You get a lot of Thai visitors here which I always think is a good thing because they set everything up so much more competitively than when they are aiming at the foreign tourist market. There's one big resort at the north end of the beach called the Cabana. There is meant to be good diving here so you get a fair few divers and dive instructors around.

I thought I would be able to find a bar with live football but at night the place is incredibly quiet with just a few bars and none of them have the full UBC package. I went out with Pon and after we had given up on finding the football we settled on a bar with a live blues band. It is amazing how good some of these little bands are in Thailand. They were playing in the open air in front of a handful of guests for 1000 baht a night between them. Yet still they knocked out three hours of good entertainment.

The bar was run by a young British guy and his wife (he was slaughtered but happy). They had a handful of expat locals and just a few tourists guests. Still it was a cool night out. And the beer was 45 baht a bottle - that is what I mean when I say these resorts are so much more competitive.

Friday, 4 April 2008

Jenny Starts Nursery

We go away on Sunday but since we had to pay the summer school fee for Jenny and since summer school started on the 1st, we decided we might as well send her there for a few days. To my amazement, she is totally unphased by the whole experience. We dropped her off for the first day and there were a few tears when we left her. However, when we picked her up she was happily playing and the teacher says she had no problems.

For the next three days we dropped her off at school and she happily waved bye-bye without any fuss at all. She does not seem to think it is a big deal at all. I really thought she would not like it and it would be a big drama every day. It just goes to show you can never be sure how kids will react to something new.

Ben continues to impress with his remorseless drive to push everything to the next level. If there is something he wants to do then he is never satisfied and always wants to take the next step. It is good to see but hard work to keep up. Swimming is his current project. Last week he really impressed me by learning to snorkel. This week he took his arm bands off and he can actually swim!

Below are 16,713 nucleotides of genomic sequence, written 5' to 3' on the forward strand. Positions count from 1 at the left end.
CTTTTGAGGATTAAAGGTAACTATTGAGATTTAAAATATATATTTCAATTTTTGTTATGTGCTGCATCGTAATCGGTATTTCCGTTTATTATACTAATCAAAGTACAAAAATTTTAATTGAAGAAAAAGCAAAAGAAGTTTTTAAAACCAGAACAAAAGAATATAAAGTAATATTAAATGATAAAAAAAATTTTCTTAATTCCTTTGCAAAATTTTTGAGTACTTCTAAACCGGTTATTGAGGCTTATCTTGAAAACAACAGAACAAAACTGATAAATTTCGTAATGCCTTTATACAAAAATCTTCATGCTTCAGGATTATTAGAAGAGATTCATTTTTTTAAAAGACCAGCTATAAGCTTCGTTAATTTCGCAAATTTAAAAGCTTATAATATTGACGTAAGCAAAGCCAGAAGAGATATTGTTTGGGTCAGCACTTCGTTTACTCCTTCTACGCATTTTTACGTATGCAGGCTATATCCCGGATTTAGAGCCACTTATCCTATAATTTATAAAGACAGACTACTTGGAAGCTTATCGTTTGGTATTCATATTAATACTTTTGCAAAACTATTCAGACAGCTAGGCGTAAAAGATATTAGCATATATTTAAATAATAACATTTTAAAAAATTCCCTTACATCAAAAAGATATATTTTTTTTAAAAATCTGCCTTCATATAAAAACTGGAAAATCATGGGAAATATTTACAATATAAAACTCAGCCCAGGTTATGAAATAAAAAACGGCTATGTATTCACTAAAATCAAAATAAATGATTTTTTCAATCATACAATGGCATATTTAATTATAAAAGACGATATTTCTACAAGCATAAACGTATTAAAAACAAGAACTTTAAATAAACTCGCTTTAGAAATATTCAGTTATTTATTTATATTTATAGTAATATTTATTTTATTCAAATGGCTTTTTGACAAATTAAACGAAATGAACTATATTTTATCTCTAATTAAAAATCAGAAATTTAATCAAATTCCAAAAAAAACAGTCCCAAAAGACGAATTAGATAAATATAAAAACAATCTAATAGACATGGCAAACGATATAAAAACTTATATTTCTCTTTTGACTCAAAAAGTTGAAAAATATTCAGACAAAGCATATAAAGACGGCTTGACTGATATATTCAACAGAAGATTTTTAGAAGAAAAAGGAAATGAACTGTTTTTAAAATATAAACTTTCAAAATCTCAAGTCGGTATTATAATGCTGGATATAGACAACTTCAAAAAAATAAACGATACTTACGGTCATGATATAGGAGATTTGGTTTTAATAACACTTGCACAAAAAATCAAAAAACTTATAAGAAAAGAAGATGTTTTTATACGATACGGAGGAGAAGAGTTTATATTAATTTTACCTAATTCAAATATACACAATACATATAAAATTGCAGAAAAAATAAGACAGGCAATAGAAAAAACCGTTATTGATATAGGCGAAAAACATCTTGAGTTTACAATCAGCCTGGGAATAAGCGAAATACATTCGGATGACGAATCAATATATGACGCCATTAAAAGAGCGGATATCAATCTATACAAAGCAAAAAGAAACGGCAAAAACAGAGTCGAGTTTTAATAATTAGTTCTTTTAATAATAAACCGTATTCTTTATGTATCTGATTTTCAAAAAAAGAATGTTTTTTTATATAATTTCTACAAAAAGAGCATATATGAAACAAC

He is not quite there yet. He can only swim while he is wearing the snorkel but it is good to see him getting his head down and frantically paddling across the pool. He is so pleased with himself for every advance he makes that I worry he is going to run out of normal thrills and end up being some kind of extreme sports freak. Anyway, I guess the next step will be to get him some swimming goggles and see how he does swimming with them. That is probably a few months away yet but you never know with the speed at which he is improving.

So on Sunday we set off for Nakon Nayok. It is a long drive and I really can't be bothered with doing a 12-hour stretch in one go so we will take at least two nights stop on the way. That way it becomes a much more leisurely and enjoyable trip.

The aim is to reach Nakon Nayok before Songkran (Thai New Year - 13th April) and to leave a few days after so that we avoid the main traffic mayhem that comes at this time of year.

Saturday, 29 March 2008

Jenny to Start Nursery

The school holidays are flying by and already it is time to think about next year. Ben is already registered to go to Darasamut School again next year but we also wanted to get Jenny into nursery.

They have a nursery for kids from 2 1/2 years old at Darasamut so yesterday we enrolled Jenny. It costs 11,200 baht for the term. For some reason that I don't fully grasp, they insisted that we must also enrol her for summer school even though we don't want her to go and are away anyway. That was another 2,000 baht. They have been doing quite a bit of building work at the school and I think they are trying to recoup some of the costs.

Anyway I am happy enough with the school and it will be great for Jenny to spend more time with other kids. I am not sure she will like it. Ben was always a very sociable little boy and really wanted to go to school. Jenny seems a little more reticent to play with other kids.